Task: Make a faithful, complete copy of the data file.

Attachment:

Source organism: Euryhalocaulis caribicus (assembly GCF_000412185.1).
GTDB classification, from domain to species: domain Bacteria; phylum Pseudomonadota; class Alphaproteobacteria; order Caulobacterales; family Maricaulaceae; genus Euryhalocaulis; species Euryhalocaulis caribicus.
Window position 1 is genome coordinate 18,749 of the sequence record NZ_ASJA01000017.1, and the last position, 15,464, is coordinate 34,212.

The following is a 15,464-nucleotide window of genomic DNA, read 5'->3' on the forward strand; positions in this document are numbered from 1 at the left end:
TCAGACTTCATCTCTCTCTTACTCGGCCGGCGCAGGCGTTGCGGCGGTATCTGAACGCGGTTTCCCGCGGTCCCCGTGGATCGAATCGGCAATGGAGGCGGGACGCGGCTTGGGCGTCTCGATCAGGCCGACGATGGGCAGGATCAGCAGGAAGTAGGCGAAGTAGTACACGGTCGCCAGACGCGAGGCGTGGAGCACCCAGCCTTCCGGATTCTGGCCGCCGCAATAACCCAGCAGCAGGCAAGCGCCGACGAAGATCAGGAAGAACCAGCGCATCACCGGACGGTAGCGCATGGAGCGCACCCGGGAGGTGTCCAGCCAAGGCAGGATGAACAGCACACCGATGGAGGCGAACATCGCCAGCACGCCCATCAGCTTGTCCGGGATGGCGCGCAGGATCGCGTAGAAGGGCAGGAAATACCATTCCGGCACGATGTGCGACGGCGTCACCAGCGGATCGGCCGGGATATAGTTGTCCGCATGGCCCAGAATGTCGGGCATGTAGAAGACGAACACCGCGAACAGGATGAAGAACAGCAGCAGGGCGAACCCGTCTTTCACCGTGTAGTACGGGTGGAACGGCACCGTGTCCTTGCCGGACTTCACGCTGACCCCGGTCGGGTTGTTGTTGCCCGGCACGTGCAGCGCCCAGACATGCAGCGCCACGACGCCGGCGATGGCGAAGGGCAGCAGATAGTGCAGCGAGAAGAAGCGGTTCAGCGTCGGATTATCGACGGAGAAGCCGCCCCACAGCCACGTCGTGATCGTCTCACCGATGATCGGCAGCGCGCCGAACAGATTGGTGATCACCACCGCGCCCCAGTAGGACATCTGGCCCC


Source organism: Euryhalocaulis caribicus (assembly GCF_000412185.1).
GTDB classification, from domain to species: domain Bacteria; phylum Pseudomonadota; class Alphaproteobacteria; order Caulobacterales; family Maricaulaceae; genus Euryhalocaulis; species Euryhalocaulis caribicus.
Window position 1 is genome coordinate 18,749 of the sequence record NZ_ASJA01000017.1, and the last position, 15,464, is coordinate 34,212.

The following is a 15,464-nucleotide window of genomic DNA, read 5'->3' on the forward strand; positions in this document are numbered from 1 at the left end:
TCAGACTTCATCTCTCTCTTACTCGGCCGGCGCAGGCGTTGCGGCGGTATCTGAACGCGGTTTCCCGCGGTCCCCGTGGATCGAATCGGCAATGGAGGCGGGACGCGGCTTGGGCGTCTCGATCAGGCCGACGATGGGCAGGATCAGCAGGAAGTAGGCGAAGTAGTACACGGTCGCCAGACGCGAGGCGTGGAGCACCCAGCCTTCCGGATTCTGGCCGCCGCAATAACCCAGCAGCAGGCAAGCGCCGACGAAGATCAGGAAGAACCAGCGCATCACCGGACGGTAGCGCATGGAGCGCACCCGGGAGGTGTCCAGCCAAGGCAGGATGAACAGCACACCGATGGAGGCGAACATCGCCAGCACGCCCATCAGCTTGTCCGGGATGGCGCGCAGGATCGCGTAGAAGGGCAGGAAATACCATTCCGGCACGATGTGCGACGGCGTCACCAGCGGATCGGCCGGGATATAGTTGTCCGCATGGCCCAGAATGTCGGGCATGTAGAAGACGAACACCGCGAACAGGATGAAGAACAGCAGCAGGGCGAACCCGTCTTTCACCGTGTAGTACGGGTGGAACGGCACCGTGTCCTTGCCGGACTTCACGCTGACCCCGGTCGGGTTGTTGTTGCCCGGCACGTGCAGCGCCCAGACATGCAGCGCCACGACGCCGGCGATGGCGAAGGGCAGCAGATAGTGCAGCGAGAAGAAGCGGTTCAGCGTCGGATTATCGACGGAGAAGCCGCCCCACAGCCACGTCGTGATCGTCTCACCGATGATCGGCAGCGCGCCGAACAGATTGGTGATCACCACCGCGCCCCAGTAGGACATCTGGCCCC